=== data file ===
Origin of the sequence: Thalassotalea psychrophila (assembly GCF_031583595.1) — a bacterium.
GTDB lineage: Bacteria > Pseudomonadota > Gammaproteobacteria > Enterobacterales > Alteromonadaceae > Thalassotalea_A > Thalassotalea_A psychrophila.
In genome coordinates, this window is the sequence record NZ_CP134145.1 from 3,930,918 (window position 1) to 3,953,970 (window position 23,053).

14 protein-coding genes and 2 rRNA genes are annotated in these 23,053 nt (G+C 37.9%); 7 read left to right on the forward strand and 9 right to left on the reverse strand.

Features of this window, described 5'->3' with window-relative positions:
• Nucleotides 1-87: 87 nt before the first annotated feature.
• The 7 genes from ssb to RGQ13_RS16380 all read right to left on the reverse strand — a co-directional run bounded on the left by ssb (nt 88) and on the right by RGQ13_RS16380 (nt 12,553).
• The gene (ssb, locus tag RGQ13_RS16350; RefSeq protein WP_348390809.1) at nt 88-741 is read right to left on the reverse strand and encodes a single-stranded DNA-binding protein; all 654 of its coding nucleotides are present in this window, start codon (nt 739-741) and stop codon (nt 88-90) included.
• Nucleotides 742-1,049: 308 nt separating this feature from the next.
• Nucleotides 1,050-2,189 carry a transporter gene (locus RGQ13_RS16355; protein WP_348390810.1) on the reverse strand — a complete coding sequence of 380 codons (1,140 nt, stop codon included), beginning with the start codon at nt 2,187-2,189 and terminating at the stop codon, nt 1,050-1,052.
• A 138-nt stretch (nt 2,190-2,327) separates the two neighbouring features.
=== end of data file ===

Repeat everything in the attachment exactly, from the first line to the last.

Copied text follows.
Origin of the sequence: Thalassotalea psychrophila (assembly GCF_031583595.1) — a bacterium.
GTDB lineage: Bacteria > Pseudomonadota > Gammaproteobacteria > Enterobacterales > Alteromonadaceae > Thalassotalea_A > Thalassotalea_A psychrophila.
In genome coordinates, this window is the sequence record NZ_CP134145.1 from 3,930,918 (window position 1) to 3,953,970 (window position 23,053).

14 protein-coding genes and 2 rRNA genes are annotated in these 23,053 nt (G+C 37.9%); 7 read left to right on the forward strand and 9 right to left on the reverse strand.

Features of this window, described 5'->3' with window-relative positions:
• Nucleotides 1-87: 87 nt before the first annotated feature.
• The 7 genes from ssb to RGQ13_RS16380 all read right to left on the reverse strand — a co-directional run bounded on the left by ssb (nt 88) and on the right by RGQ13_RS16380 (nt 12,553).
• The gene (ssb, locus tag RGQ13_RS16350; RefSeq protein WP_348390809.1) at nt 88-741 is read right to left on the reverse strand and encodes a single-stranded DNA-binding protein; all 654 of its coding nucleotides are present in this window, start codon (nt 739-741) and stop codon (nt 88-90) included.
• Nucleotides 742-1,049: 308 nt separating this feature from the next.
• Nucleotides 1,050-2,189 carry a transporter gene (locus RGQ13_RS16355; protein WP_348390810.1) on the reverse strand — a complete coding sequence of 380 codons (1,140 nt, stop codon included), beginning with the start codon at nt 2,187-2,189 and terminating at the stop codon, nt 1,050-1,052.
• A 138-nt stretch (nt 2,190-2,327) separates the two neighbouring features.